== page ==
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-   -   Snags & how to create them (http://www.wildlifegardeners.org/forum/landscape-garden-design/8624-snags-how-create-them.html)

dapjwy 09-11-2011 06:56 PM

Do me a favor, Jack...no pressure on this one, okay?

I never planned on mentioning it until *after* I did it, but needed someone to reassure me that this was the way to go.

(I'm pretty stressed out with everything that is going on right now. I'm not even sure how I'm getting to work tomorrow.)

jack 09-11-2011 07:16 PM

Quote:

Originally Posted by dapjwy (Post 99284)
Do me a favor, Jack...no pressure on this one, okay?

I never planned on mentioning it until *after* I did it, but needed someone to reassure me that this was the way to go.

(I'm pretty stressed out with everything that is going on right now. I'm not even sure how I'm getting to work tomorrow.)

I was just rereading my posts on the thread and can't see any sign of pressure coming from this direction - only answering your query with suggestions. Good luck with your project.

dapjwy 09-11-2011 07:31 PM

Quote:

Originally Posted by jack (Post 99285)
I was just rereading my posts on the thread and can't see any sign of pressure coming from this direction - only answering your query with suggestions. Good luck with your project.


...No, that's not what I meant. There was no pressure coming from your posts. I am just thinking about the pond and the J. maple...I don't want you to add "Did you carve that snag yet?" kind of comments! :) (I'm rather stressed out at the moment and kind of concerned that I won't be able to do it--I don't even own a chainsaw...and I don't know how I'm gonna handle using one 15 ft. up.)

Thank you for the wish of luck.

Teresa 09-12-2011 06:37 AM

At 15 feet, you're going to have a great view of what's happening there from the upstairs windows!

Don't worry about it being cut level at the top--rain water will pool up there and soften the wood and eventually nature will take care of those flat edges.

All those side branches that have been cut will provide abundant places for interesting things to happen!

Another thing you could always do is grow a nice native vine up the tree, though I happen to like it as-is, or as-will-be. . .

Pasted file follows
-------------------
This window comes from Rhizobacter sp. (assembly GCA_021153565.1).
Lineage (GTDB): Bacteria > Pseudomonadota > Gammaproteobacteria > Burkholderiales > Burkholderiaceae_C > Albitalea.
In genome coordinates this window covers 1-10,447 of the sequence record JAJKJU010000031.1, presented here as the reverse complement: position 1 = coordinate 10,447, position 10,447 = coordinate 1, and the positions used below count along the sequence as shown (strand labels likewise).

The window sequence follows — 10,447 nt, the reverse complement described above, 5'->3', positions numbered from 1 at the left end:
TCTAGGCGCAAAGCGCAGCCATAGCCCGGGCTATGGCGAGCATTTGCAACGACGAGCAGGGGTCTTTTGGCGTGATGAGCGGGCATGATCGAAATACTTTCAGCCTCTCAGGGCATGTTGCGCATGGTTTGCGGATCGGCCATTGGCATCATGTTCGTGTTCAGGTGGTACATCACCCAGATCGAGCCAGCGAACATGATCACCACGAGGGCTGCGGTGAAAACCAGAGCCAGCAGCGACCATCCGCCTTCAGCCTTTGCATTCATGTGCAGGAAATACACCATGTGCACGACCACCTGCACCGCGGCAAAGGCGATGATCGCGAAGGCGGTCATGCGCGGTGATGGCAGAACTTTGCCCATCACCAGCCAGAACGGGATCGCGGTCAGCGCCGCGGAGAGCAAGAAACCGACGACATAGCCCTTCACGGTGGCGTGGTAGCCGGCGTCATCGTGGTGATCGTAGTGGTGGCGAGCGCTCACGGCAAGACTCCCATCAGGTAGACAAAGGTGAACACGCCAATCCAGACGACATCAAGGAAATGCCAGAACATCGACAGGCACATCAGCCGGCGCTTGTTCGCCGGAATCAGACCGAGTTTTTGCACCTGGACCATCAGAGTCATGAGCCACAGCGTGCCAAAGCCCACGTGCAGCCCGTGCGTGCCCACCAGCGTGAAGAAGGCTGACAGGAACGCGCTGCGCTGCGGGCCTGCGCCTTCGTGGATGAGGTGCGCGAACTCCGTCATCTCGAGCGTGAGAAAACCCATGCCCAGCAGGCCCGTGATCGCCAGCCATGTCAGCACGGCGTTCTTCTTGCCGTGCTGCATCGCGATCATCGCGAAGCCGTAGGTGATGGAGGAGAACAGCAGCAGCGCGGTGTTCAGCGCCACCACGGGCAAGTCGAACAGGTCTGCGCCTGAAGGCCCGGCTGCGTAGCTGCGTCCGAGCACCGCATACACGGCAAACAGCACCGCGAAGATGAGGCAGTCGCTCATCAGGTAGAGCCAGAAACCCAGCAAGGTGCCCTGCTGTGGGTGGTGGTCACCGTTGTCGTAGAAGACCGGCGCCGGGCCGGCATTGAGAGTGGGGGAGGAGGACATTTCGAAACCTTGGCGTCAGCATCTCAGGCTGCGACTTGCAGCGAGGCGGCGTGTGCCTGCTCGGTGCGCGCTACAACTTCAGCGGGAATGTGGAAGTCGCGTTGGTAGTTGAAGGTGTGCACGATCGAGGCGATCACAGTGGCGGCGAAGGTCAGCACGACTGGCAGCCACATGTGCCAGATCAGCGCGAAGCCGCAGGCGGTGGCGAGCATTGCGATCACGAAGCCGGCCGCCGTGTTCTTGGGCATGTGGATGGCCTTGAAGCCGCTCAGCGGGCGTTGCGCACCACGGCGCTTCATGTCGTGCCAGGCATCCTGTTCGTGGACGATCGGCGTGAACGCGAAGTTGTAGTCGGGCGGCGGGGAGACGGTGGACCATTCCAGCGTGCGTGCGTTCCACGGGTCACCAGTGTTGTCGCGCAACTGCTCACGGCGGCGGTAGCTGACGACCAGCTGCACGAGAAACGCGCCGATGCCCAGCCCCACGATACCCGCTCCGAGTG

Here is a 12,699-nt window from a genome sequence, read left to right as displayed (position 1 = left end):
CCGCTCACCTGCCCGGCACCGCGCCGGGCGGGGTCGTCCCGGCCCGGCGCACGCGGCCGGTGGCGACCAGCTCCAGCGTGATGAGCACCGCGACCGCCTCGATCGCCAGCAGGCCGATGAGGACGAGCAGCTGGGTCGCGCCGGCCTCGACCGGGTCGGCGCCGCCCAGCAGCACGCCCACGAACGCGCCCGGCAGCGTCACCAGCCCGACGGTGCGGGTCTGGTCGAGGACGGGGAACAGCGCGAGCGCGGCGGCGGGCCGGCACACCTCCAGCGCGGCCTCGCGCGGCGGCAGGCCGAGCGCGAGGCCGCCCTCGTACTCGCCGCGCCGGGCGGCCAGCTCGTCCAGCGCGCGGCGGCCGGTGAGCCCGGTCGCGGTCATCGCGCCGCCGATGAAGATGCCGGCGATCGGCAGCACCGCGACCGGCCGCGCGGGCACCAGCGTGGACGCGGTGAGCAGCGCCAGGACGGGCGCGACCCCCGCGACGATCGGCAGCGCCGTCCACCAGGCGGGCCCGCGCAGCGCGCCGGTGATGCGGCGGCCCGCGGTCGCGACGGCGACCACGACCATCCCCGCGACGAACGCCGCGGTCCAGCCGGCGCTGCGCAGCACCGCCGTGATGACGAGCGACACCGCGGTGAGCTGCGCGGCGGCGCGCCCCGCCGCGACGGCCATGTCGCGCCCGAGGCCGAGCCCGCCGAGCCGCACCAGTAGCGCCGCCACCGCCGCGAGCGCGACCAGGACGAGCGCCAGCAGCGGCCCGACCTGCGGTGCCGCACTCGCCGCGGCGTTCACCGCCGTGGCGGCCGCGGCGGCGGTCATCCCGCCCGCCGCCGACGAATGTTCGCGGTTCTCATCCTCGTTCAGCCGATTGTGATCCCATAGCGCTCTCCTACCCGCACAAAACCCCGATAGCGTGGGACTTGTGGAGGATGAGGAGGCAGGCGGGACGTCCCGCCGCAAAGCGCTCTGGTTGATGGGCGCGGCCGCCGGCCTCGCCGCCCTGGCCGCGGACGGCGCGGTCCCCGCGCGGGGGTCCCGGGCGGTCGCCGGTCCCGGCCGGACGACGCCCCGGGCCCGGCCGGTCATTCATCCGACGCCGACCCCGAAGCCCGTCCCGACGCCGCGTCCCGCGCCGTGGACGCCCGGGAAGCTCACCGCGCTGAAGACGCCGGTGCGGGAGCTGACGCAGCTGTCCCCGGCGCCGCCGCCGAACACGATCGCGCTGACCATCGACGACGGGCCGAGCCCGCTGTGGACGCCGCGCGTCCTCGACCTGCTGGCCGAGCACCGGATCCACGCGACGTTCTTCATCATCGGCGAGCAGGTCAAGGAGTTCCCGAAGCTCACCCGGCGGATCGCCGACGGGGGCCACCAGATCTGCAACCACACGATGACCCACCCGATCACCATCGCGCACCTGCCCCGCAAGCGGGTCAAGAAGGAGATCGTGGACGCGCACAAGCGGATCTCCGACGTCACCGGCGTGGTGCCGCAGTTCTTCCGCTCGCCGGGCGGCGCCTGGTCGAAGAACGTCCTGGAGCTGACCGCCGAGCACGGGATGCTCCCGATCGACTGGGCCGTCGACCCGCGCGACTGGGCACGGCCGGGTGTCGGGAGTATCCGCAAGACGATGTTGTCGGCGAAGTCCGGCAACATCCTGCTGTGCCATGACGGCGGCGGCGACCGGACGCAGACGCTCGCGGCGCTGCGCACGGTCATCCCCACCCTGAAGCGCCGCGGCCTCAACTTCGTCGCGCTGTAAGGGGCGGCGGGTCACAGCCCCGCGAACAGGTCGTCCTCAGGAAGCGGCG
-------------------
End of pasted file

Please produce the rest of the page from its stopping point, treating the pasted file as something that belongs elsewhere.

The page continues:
Please post some 'after' pictures.

havalotta 09-12-2011 10:14 AM

I'd leave it...Give carving a try as high as you feel comfortable with (practicing on the less viewable side first) and if you think it an eyesore.... whack and hack the design away vertically to create areas of interest for the critters. Grooves and pockets facing the house would be nice and provide interesting areas for the critters to use and you to view.

dapjwy 09-12-2011 08:09 PM

1 Attachment(s)
Quote:

Originally Posted by Teresa (Post 99307)
At 15 feet, you're going to have a great view of what's happening there from the upstairs windows!

Thanks, Teresa! I am so glad you posted this thread in the first place.

I agree completely...that was part of the plan...not only great views, but hopefully I'll get some great photos as well--especially if I can make it look more like a natural snag (I like my pictures to look natural without man made things intruding.).

(I guess I'd better start washing the windows more often if I plan to get some good pictures! ;) )


Quote:

Originally Posted by Teresa (Post 99307)

Don't worry about it being cut level at the top--rain water will pool up there and soften the wood and eventually nature will take care of those flat edges.


All those side branches that have been cut will provide abundant places for interesting things to happen!

I hope I can speed up the process to make it look better without the wait.

Yup, I hope to make something nice with with the nubs of the branches...and use the branches themselves to make one hell of a brushpile!



Quote:

Originally Posted by Teresa (Post 99307)